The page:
Not half as good as they think they are...
The Colonial Marines are a privately financed strike force owned by the Weyland-Yutani Corporation and hired out to various governments of Earth and its colonies as need, and funds, demand.
Generally the troops have a short life expectancy once on operations and are often under trained to save money and meet management targets. But, hyped up on a heady mix of Colonial Marine esprit de corps and armed with copious amounts of hi-tech (and often experimental) weaponry, the average Marine grunt seems happy in his work so long as he's not expected to think much and has something to shoot at.
Once things begin to go wrong however the Marines have shown themselves in the past to be a fragile asset, often disintegrating under the pressures of poor command and failing morale.
Colonial Marine organisation
Marine companies are made up of three platoons. Each platoon is composed of the following:
Two squads of Marine infantry (3 dice each)
One squad of support weapons, typically flamers and chain guns (4 dice)
One detachment of robot gun drones (4 dice).These are deployed by a Marine squad as guard units (this counts as a move action). The guns may not move for the rest of the game once deployed. Robot guns have a high rate of accurate fire but limited ammo.
Robot guns may not be used for shooting in the Marine player's go, they are purely a reactive fire asset. They may ignore the first 'no fire result' they roll in each opponent's activation. A robot gun that rolls three 1s when shooting is out of ammo and immediately removed from the table even if this was its first attempt at shooting (damn those useless REMFs who were supposed to restock the magazines!).
Robot gun shooting is not blocked by smoke and they ignore pinned results. A suppressed gun cannot rally itself it must be repaired by a Marine squad moving adjacent to it and making a successful rally roll (5+ with no bonuses). Failing to repair the guns will lose the initiative but further attempts can be made just like a normal rally roll.
Robot guns that are contacted by an unsuppressed enemy squad are immediately destroyed and removed from play.
Each platoon is transported in a wheeled IFV (Interior Fighting Vehicles) which is a low profiled armoured vehicle designed for travelling inside complexes or tunnels. Each IFV is armed with a turret mounted heavy machine gun (4 dice).
Senior command are seldom deployed with the troops preferring to direct the battle from a distance via an (unreliable) internal communication net. Company commanders rely on voice reports from their platoon commanders and video feeds from the troop helmet cameras for their information.
Occasionally the Marines may have access to a troop lander for insertion or extraction. More often than not this vehicle is used to keep the Company Commander and his staff away from immediate danger. Troop landers are armed with a single Heavy Machine gun (4 dice) but may also have door gunners (4 dice each).
After a particularly disastrous mission on LV-426 the Colonial Marines decided, prompted by the one success of the mission, to deploy armoured walker units with some forces. These units, based on a modified cargo loader design and designated Rapid Placement Landers (RPL, referred to as 'Ripleys' by the troops), are dropped from orbit to land under their own power and used to prepare and protect landing zones for the rest of the platoon.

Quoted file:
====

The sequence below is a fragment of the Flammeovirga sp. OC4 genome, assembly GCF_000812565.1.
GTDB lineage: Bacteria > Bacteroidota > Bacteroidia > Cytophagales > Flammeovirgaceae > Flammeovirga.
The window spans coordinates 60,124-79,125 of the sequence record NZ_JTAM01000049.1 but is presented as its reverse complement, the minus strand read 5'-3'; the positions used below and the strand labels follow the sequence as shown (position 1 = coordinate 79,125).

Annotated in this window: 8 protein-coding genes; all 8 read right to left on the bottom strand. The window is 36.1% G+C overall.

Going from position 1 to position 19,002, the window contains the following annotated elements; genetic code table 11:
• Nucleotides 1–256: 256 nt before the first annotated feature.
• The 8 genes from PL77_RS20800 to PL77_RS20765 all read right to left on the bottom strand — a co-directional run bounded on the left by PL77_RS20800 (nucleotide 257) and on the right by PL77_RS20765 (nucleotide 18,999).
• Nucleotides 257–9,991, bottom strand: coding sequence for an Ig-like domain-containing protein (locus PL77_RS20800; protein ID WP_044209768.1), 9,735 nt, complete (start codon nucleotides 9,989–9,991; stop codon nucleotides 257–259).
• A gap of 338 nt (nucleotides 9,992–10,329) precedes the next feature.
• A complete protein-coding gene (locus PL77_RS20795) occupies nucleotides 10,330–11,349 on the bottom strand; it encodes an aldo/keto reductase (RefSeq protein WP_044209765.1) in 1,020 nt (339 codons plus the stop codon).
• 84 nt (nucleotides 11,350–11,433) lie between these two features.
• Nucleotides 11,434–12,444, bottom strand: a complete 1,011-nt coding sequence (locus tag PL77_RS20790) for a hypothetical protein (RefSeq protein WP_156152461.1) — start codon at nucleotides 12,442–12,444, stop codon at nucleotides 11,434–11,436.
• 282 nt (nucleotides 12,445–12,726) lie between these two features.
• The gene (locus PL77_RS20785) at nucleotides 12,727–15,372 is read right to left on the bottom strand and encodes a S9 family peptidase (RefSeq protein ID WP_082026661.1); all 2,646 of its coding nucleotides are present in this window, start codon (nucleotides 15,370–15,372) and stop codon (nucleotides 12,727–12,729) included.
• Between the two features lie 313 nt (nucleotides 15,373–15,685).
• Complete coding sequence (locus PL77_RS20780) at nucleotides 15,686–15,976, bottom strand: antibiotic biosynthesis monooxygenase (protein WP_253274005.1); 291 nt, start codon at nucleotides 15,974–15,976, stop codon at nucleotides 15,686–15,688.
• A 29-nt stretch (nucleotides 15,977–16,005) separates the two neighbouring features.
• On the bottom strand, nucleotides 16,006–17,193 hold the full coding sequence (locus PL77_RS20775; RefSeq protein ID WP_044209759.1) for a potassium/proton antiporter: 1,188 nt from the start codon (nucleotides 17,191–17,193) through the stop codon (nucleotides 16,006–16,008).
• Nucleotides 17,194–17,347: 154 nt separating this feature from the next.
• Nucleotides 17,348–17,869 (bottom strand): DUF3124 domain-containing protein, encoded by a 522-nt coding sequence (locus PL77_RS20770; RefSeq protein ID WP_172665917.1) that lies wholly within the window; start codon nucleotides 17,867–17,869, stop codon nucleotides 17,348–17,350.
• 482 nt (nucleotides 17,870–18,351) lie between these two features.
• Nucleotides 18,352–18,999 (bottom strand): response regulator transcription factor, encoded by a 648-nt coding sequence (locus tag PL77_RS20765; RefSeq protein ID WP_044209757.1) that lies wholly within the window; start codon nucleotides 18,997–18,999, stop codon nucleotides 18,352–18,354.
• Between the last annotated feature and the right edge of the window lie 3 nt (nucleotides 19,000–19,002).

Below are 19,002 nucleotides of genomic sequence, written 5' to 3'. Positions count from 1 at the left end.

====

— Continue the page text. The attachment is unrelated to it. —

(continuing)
Each RPL is armed with a heavy machine gun and a flame thrower (4 dice combined) and is heavily armoured to protect its single pilot.
Colonial Marines are at best Regulars (4+ Pin, 5+ Suppressed) and are often Green (5+ Pin, 6 Suppressed).
Colonial Marines vs. Xenomorphs
This is a fairly standard scenario involving these two forces.
The board is laid out with a human colony in the centre and some suitable covering terrain around it.
The human payer starts in the colony complex with five bases of colonists and two standard platoons of Colonial marines. The Xenomorph player has a group of warriors at each table corner and the queen to bring on later if needed.
The human player needs to evacuate the colonists. Colonists cannot move unless accompanied by a stand of Marines (not just an officer) and may not occupy the Marines' vehicles (there's too many of them to fit). Once a group of colonists reach the landing pad the human player may choose to call the lander and evacuate them. The lander can only evacuate one stand of colonists at a time and it may not be called if any Xenomorphs are occupying the landing pad. Summoning the lander automatically rescues a group of colonists but passes the initiative to the Xenomorphs.
The Xenomorphs win if they kill a majority of the colonists. The Marines win if they rescue a majority of the colonists or kill the Xenomorph Queen.
The play through of this scenario shown here is a game I put on for my school wargames club at the end of the summer term 2011.
The students had two games, playing in teams of three to a side. In game one the Xenomorphs stormed into the colony via an unprotected section of the perimeter and won a fairly simple victory.
In the second game, with the roles reversed the Xenomorphs had only killed a single base of colonists but had reduced the Marines to a support stand and an IFV. They were poised to wipe these out and then win comfortably by rounding up all the remaining colonists but they insisted in bringing on their Queen for the grand finale.
The lone Marine support stand tore her to bits with sustained fire and snatched victory from the jaws of defeat.